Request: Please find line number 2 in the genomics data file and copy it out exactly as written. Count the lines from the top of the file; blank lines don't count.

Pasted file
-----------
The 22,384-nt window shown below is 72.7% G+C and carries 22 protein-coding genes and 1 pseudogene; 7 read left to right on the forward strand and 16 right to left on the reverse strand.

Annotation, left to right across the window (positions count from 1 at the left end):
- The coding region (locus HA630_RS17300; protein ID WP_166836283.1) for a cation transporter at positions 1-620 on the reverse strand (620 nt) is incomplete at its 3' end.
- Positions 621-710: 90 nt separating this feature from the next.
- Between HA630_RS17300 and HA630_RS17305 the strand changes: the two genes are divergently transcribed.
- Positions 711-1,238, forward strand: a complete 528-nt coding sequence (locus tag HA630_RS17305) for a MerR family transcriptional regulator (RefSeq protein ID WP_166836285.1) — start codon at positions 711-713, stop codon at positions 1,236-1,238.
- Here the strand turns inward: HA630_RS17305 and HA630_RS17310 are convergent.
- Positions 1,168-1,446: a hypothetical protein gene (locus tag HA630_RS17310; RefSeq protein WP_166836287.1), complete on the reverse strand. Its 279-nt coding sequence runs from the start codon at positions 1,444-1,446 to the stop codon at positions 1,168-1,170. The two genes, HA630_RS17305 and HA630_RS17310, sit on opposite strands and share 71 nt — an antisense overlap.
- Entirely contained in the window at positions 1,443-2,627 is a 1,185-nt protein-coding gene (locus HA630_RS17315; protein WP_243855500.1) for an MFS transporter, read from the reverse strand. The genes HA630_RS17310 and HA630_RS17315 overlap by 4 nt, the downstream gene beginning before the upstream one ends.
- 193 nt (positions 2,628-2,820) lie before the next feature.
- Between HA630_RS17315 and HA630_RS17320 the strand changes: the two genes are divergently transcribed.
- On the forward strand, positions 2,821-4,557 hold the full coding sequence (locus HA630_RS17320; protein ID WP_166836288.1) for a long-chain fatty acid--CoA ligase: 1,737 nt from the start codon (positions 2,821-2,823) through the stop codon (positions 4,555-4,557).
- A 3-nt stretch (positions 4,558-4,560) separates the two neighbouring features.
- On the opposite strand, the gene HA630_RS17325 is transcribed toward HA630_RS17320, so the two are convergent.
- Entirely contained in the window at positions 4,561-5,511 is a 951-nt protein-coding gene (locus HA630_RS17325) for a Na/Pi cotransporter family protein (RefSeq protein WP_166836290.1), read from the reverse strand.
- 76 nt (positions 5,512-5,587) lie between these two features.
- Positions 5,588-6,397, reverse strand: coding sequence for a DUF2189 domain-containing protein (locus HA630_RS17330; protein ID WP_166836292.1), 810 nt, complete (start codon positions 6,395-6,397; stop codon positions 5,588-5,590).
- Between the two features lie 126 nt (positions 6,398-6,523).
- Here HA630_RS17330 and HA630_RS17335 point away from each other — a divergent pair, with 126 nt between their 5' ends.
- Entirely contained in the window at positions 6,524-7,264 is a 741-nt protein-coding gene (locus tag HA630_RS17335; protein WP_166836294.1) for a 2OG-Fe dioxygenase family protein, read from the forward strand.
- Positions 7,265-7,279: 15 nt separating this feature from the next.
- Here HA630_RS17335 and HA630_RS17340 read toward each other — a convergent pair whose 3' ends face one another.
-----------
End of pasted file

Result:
Annotation, left to right across the window (positions count from 1 at the left end):